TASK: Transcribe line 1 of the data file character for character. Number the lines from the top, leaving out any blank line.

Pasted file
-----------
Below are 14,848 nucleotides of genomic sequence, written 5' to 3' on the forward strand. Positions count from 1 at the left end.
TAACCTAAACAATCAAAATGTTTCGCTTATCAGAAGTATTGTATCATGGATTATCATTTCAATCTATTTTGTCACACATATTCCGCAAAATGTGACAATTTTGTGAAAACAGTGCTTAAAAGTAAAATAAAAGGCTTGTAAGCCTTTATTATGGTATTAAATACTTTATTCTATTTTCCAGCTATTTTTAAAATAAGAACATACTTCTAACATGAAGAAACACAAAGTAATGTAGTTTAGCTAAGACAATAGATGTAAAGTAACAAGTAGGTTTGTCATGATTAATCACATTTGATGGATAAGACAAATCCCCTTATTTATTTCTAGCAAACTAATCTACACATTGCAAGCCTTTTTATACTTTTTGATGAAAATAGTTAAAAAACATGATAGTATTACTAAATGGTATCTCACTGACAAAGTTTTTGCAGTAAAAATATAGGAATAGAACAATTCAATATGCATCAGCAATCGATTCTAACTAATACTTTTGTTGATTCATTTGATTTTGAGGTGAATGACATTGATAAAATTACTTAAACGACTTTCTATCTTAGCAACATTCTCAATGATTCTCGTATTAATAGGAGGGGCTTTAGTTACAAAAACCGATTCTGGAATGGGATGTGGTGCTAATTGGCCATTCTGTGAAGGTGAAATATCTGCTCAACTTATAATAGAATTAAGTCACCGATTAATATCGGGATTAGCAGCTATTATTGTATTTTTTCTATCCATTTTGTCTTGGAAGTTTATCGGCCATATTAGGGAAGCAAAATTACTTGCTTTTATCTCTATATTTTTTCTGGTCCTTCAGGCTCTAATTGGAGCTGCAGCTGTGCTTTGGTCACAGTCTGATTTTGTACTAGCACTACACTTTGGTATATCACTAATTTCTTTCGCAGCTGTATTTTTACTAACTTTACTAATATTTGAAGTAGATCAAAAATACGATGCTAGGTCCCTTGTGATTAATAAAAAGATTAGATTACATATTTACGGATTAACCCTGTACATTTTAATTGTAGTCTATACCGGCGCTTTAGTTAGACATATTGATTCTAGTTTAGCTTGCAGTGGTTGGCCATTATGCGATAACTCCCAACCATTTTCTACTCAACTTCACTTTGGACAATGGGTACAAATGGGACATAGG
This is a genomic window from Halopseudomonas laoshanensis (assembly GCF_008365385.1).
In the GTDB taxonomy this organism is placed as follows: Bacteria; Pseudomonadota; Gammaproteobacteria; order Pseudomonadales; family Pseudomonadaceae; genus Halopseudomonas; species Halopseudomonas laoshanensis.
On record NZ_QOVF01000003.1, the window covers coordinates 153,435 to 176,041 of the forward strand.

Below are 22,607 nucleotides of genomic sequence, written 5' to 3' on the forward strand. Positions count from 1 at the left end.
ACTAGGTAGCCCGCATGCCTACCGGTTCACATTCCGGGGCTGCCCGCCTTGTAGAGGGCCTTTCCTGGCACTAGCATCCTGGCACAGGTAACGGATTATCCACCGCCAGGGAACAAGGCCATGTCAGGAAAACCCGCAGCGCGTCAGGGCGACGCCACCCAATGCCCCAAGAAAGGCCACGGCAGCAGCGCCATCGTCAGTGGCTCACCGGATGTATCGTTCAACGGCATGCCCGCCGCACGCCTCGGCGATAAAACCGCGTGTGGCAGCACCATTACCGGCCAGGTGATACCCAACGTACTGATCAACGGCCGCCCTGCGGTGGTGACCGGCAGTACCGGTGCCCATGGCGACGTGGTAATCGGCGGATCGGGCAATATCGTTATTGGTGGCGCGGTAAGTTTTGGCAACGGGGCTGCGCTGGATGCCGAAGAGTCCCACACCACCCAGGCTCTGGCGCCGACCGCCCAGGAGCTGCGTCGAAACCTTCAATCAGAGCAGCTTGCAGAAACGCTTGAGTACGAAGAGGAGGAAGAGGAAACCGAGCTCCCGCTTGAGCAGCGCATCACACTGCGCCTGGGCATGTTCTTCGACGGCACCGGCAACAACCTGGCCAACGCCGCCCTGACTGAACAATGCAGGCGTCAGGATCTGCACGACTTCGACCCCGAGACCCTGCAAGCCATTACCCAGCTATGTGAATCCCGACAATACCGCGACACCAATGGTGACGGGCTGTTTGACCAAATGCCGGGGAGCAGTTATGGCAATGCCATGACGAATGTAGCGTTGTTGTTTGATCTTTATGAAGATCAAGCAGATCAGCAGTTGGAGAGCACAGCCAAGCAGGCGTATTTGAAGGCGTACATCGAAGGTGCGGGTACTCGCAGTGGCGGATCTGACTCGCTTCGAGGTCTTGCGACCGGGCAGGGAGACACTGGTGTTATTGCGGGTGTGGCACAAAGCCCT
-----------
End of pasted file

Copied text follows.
Below are 14,848 nucleotides of genomic sequence, written 5' to 3' on the forward strand. Positions count from 1 at the left end.